The property's original two-story stone farmhouse was constructed in the mid-1700s. The mansion was bought by James Marcus Prevost, a British Army commander, after the French and Indian War. Prevost returned to active service at the start of the revolution, leaving his wife and five children at the Hermitage.
As the wife of a British soldier, Theodosia Prevost experienced growing difficulties as battle lines were set and loyalties were tested on the home front of the American Revolution. During the War, Bergen County, particularly the area surrounding Paramus, was a hotbed of military activity. Local farms were plundered, products were taken, and enemy supply routes were assaulted by the British and the Americans.
Theodosia found herself at a fork in the American Revolutionary War, with her residence at the Hermitage sandwiched between the British and the Americans.
Following the Battle of Monmouth in July 1778, Theodosia brought General George Washington and his officers to the Hermitage to see General Charles Lee's court-martial at neighboring Paramus First Church.
For four days, Washington stayed here with his staff, Alexander Hamilton and John Laurens. He was joined by the Marquis de Lafayette, a young French nobleman.
Theodosia met Aaron Burr during the conflict. The two rapidly built a close bond that drew much criticism and condemnation. Theodosia and Burr married in the Hermitage in July 1782, after the death of her husband and the conclusion of the War.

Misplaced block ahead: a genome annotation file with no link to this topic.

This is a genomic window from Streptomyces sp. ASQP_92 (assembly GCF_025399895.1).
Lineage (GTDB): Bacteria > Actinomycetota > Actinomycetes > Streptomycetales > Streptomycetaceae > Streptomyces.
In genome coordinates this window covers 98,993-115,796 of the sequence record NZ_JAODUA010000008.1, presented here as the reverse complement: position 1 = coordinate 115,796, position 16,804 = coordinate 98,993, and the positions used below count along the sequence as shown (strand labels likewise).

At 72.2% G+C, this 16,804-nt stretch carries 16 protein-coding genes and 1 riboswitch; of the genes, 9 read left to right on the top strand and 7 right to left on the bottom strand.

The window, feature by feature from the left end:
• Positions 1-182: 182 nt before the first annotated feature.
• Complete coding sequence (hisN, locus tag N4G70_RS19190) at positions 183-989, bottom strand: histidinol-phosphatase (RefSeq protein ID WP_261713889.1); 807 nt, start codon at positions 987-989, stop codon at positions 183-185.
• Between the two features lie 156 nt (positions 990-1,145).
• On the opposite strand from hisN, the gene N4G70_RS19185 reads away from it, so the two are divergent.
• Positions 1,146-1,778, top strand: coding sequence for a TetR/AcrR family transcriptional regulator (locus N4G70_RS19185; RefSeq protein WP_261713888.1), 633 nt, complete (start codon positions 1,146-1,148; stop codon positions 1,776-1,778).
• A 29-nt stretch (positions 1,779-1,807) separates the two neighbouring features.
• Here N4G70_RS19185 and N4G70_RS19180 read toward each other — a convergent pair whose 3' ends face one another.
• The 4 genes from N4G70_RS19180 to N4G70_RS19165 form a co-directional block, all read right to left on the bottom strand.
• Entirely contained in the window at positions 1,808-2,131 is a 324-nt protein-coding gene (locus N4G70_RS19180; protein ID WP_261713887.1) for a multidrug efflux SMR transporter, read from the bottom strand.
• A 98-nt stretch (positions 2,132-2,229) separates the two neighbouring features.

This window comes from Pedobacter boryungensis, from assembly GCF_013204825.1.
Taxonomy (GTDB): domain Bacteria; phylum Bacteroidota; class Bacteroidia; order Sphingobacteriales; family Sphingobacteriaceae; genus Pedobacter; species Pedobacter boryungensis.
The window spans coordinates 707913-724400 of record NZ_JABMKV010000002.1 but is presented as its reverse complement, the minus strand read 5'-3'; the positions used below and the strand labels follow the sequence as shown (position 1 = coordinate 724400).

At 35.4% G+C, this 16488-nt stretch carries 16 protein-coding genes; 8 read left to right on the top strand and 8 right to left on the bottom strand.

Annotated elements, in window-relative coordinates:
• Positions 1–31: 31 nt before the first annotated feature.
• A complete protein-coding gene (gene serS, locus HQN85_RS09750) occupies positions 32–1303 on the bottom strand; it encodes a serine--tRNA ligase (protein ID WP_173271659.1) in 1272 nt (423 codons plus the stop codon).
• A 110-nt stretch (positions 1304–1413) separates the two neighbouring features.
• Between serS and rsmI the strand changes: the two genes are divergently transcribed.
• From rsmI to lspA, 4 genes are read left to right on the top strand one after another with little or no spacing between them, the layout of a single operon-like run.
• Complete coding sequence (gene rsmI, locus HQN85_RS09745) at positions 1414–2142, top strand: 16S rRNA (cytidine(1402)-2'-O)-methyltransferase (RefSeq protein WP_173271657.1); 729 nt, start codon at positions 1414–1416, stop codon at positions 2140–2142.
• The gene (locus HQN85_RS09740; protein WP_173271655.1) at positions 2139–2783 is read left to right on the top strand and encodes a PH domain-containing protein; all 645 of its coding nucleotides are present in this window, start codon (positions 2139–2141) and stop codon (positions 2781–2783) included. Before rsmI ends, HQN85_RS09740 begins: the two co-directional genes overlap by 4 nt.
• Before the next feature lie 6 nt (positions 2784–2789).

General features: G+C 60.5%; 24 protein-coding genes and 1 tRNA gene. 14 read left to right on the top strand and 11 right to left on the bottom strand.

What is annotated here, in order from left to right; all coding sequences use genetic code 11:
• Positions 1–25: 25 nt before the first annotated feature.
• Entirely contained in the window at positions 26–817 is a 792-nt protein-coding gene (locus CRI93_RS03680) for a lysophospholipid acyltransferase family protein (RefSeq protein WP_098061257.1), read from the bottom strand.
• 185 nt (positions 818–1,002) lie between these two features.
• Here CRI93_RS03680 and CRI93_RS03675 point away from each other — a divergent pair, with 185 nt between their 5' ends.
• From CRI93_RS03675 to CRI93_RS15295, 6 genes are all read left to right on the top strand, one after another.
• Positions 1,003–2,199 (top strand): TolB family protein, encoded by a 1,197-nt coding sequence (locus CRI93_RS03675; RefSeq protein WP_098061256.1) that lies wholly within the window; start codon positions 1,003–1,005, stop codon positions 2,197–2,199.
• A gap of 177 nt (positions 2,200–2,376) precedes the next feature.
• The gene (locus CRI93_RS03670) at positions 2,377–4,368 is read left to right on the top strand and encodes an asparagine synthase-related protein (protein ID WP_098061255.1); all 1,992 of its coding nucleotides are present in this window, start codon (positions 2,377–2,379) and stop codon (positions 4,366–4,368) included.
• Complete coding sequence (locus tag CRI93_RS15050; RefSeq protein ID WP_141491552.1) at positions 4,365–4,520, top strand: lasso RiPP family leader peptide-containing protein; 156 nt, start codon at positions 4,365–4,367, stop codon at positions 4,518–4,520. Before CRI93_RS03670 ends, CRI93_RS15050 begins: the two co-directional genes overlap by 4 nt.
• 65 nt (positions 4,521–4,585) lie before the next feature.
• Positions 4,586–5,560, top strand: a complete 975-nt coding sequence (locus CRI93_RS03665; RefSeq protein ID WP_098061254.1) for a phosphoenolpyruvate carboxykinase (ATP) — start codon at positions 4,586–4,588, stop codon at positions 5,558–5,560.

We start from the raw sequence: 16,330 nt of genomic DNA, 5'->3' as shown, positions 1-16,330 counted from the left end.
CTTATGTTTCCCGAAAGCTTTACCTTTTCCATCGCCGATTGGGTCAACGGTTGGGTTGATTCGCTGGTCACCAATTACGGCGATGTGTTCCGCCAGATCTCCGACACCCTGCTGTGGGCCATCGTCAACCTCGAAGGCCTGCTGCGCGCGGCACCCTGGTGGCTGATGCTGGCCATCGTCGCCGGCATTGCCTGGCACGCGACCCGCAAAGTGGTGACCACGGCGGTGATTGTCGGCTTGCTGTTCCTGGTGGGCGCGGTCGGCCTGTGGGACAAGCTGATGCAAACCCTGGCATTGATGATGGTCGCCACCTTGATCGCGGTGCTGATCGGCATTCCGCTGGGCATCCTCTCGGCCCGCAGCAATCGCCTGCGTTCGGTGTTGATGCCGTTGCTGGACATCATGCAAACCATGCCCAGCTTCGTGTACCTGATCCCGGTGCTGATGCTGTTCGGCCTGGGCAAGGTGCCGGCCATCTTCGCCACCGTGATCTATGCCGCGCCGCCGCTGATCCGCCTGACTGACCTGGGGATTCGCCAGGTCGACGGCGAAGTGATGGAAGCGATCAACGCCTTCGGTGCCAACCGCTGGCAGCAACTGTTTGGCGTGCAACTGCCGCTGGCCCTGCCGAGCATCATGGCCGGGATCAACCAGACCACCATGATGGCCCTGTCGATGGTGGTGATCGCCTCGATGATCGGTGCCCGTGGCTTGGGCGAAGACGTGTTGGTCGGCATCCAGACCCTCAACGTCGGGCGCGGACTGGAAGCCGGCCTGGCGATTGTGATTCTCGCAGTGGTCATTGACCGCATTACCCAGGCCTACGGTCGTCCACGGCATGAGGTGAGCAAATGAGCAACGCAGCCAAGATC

Elijah Rosencrantz erected a cotton mill along the Ho-Ho-Kus Brook in the 1820s, inspired by the industrialization of neighboring Paterson. The Rosencrantz family owned and managed the mill for almost sixty years.
The Hermitage was restored in the Gothic Revival style in 1847–48 by architect William H. Ranlett. The ancient stone farmhouse was extensively renovated, with a new wing added and contemporary conveniences such as running water and heat installed.
Bess Rosencrantz created a tea shop in the Hermitage's front parlors in 1917. She co-owned the company for more than a decade with her niece, Mary Elizabeth. Bess entertained their guests with stories of the Hermitage's storied history while Mary Elizabeth oversaw the kitchen and arranged the dinners.
The last Rosencrantz to dwell in the Hermitage was Mary Elizabeth. When she died in March 1970, she left home and its furnishings to the State of New Jersey and five acres of land. As a result, the Hermitage was named a National Historic Landmark in 1970.
The Hermitage Museum is now a historic home museum run by the Friends of the Hermitage, Inc., a 501(c)(3) non-profit organization collaborating with the State of New Jersey.
The New Jersey Historical Commission, a branch of the New Jersey Department of State, awarded the Friends of the Hermitage a General Operating Support Grant.
To learn more, visit the website or call 201.445.8311, ext. 102.
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